Something about empty spaces

Something about empty spaces

My wife, Fiona, has been a Tupperware bandit this year. She’s been selling the gear at a prolific rate. I was always a fan, so it hasn’t been a harsh affliction.

Along the way, I’ve learned a couple of Tupperware-isms and some Tupperware orthodoxy as well: the right way to use Tupperware.

One orthodoxy is over these things called Clear Mates (I’m sure it’s appropriate to capitalise the C and the M and, come to think of it, I should probably have removed the space between the words). Anyway, good orthodoxy with ClearMates is to have them in your fridge in the same location regardless of whether or not they are currently full. So, for example, when you finish off the cheese that’s been in the container, you don’t put the container back in the cupboard. No, no! You wash it, and you put it back in the same location in the fridge to await a further installment of cheese.

The ClearMate is an empty space for what’s anticipated.

In preparing for a couple of messages that will kick off 2016 at The Big Table, I’ve been thinking about those empty spaces.

Curiously, I read a book a couple of months back called The Life-Changing Magic of Tidying. Who knew it might have application beyond the physical!

One of the fundamental doctrines of the magic of tidying is the belief that true tidiness can only be found when some foundations have been set. I’m not going to talk about all of the tenets of tidying (cause I’d burst the bubble of January) but here’s one: once you’ve established what you’re keeping, everything needs a place.

My ClearMate is waiting for cheese. There’s an empty space waiting to be filled with cheese!

Here’s where tidying moves from your external world to your internal world: when we deliberately create God-glorifying empty spaces for stuff to happen, God is able to join us in overflowing those empty spaces.

‘Commit your ways/work to the Lord and he will act’, says Psalm 37. Set yourself apart for God, ‘draw near to Him and he will draw near to you’ (James 4:8).

Earlier this week I registered the domain for this website: That’s all I’d done – no design, no writing for it, no five-year plan, no real idea what the plan. Just some holy ignorance.

The next morning, I drove to the country to visit a client in Narrogin and on the way down my mind was suddenly firing with possibilities for the website. Stuff I might write about, people I might ask to be involved, what it might look like.

What I’d done, in the simple act of registering a domain, is create an empty space.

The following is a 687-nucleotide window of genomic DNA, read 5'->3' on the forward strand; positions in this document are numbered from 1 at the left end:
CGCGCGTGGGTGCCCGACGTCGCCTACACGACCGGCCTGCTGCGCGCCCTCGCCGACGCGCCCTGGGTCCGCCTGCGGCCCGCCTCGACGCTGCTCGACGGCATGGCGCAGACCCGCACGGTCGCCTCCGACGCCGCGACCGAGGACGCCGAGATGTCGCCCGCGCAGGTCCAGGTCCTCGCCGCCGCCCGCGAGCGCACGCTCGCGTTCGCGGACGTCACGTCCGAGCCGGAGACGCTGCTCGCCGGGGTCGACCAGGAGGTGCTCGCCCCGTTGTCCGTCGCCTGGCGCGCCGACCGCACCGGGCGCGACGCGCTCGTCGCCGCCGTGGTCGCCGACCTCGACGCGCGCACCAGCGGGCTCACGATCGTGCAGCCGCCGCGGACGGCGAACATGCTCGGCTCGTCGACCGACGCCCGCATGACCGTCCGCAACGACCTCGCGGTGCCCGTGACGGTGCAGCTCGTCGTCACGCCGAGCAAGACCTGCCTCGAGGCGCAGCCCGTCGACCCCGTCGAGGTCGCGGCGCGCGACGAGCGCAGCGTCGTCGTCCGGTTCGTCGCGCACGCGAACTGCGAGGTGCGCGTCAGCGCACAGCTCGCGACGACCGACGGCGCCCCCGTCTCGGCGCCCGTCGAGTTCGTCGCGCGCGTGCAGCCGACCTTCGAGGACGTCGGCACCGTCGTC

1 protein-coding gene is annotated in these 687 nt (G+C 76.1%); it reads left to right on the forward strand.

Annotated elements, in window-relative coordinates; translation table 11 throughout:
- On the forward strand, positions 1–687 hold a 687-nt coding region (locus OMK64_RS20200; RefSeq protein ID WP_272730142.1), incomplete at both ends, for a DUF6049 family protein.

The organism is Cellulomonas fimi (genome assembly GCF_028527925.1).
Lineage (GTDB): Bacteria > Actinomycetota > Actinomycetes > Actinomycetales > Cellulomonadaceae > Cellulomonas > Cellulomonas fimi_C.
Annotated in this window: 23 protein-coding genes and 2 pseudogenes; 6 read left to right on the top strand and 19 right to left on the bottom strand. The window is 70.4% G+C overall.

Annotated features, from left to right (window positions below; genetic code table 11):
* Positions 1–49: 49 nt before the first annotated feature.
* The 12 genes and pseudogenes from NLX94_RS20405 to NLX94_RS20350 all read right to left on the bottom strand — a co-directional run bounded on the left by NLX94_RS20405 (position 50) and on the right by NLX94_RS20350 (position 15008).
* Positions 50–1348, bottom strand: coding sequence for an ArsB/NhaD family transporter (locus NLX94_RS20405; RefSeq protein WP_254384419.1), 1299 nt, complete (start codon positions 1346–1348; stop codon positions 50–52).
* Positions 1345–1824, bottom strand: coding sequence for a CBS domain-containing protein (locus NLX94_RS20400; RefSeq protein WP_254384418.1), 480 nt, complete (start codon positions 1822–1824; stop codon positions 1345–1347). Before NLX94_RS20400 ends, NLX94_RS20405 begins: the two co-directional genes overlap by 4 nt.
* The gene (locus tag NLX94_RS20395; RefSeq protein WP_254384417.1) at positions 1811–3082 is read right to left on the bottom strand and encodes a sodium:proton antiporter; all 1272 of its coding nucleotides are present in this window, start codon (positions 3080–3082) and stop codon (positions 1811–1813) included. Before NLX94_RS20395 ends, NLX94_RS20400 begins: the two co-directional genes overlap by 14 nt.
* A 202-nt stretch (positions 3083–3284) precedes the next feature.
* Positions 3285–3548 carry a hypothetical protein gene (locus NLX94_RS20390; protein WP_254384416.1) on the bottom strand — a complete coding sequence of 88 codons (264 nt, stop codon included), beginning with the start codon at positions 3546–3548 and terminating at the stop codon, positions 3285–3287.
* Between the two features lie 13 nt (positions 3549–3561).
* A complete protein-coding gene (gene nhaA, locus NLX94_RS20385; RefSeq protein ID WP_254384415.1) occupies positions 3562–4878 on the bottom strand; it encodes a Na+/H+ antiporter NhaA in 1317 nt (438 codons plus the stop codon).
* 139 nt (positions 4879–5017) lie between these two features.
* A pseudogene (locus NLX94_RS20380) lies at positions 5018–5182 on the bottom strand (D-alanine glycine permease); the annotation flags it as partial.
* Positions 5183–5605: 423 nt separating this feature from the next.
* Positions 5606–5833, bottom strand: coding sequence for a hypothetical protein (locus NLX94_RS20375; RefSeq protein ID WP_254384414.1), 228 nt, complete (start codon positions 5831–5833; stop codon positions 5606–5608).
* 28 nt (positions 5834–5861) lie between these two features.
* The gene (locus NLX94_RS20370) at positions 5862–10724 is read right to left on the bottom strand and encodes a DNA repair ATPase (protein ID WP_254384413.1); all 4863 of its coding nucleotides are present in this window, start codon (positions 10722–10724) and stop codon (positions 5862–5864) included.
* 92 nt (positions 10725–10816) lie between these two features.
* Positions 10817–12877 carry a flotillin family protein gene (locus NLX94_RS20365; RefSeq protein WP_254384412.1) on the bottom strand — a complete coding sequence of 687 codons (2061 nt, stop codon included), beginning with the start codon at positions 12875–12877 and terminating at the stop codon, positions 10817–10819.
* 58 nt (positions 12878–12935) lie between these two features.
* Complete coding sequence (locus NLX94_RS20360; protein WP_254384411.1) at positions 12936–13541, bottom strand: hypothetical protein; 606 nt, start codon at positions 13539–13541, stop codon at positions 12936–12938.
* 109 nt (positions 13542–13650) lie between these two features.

The brain’s reticular activating system loves this sort of gear. If every possible impulse had to be processed, our heads might explode, so the reticular activating system helps us sort stuff: relevant, irrelevant.

When we create an empty space for something, we create a ‘relevant category’; information that puts its hand up to be categorised and catalogued because there’s a relevant category that’s been established. There’s now a ClearMate waiting for cheese; that’s where the cheese goes!

Why is all this important to our spirit and soul?

When it comes to framing a new year (as you’ll soon be doing, consciously or not), you will make time for the things you deem important. If you haven’t established those things, you’ll fritter your time away on whatever impulses fill the void.

Being intentional means that you consider the biggest things. What are the things that spark joy, bring life, build relationships, draw you closer to God, cultivate community, fire your passions? Create ClearMates for each of them in your mind so that competing and incidental impulses don’t hijack what you know is important.

For me, this starts with roles and goals. The different roles I have and what I hope will happen within those roles. You may have your method, but be intentional: create empty spaces to be filled with what God wants to do in and through you.

A mate of mine wrote a song we used to sing at church. The lyric I can remember is this: “I’ll make an empty space for you at the centre of my heart“.

The space isn’t empty in a meaningless way; it’s a reserved and meaningful place. It’s a secret place for God to dwell and work in us. And when we clear out the other clutter to create the empty space, we discover that God has been at work all along, watching and waiting. Eager to dwell with us and abide with us.

If you’re thinking: “God doesn’t just want a little bit of empty space, he wants all of us as a living sacrifice”, you’re right.

When we get to work with Jesus, He comes to the party in every space. “Come to me. Get away with me and you’ll recover your life”, Jesus says in Matthew 11, “I’ll show you how to take a real rest. Walk with me and work with me—watch how I do it.”

Laying down your life for Him begins with creating empty spaces: places reserved for Him to work through you. They’re bookmarks, stop signs, exits and reservoirs. They determine your ‘yes’ and your ‘no’. Empty spaces for community, for time with Jesus, for recreation, for running, for reading, for time with family and friends.

A room for the King of Kings to dwell and move into the neighbourhood.


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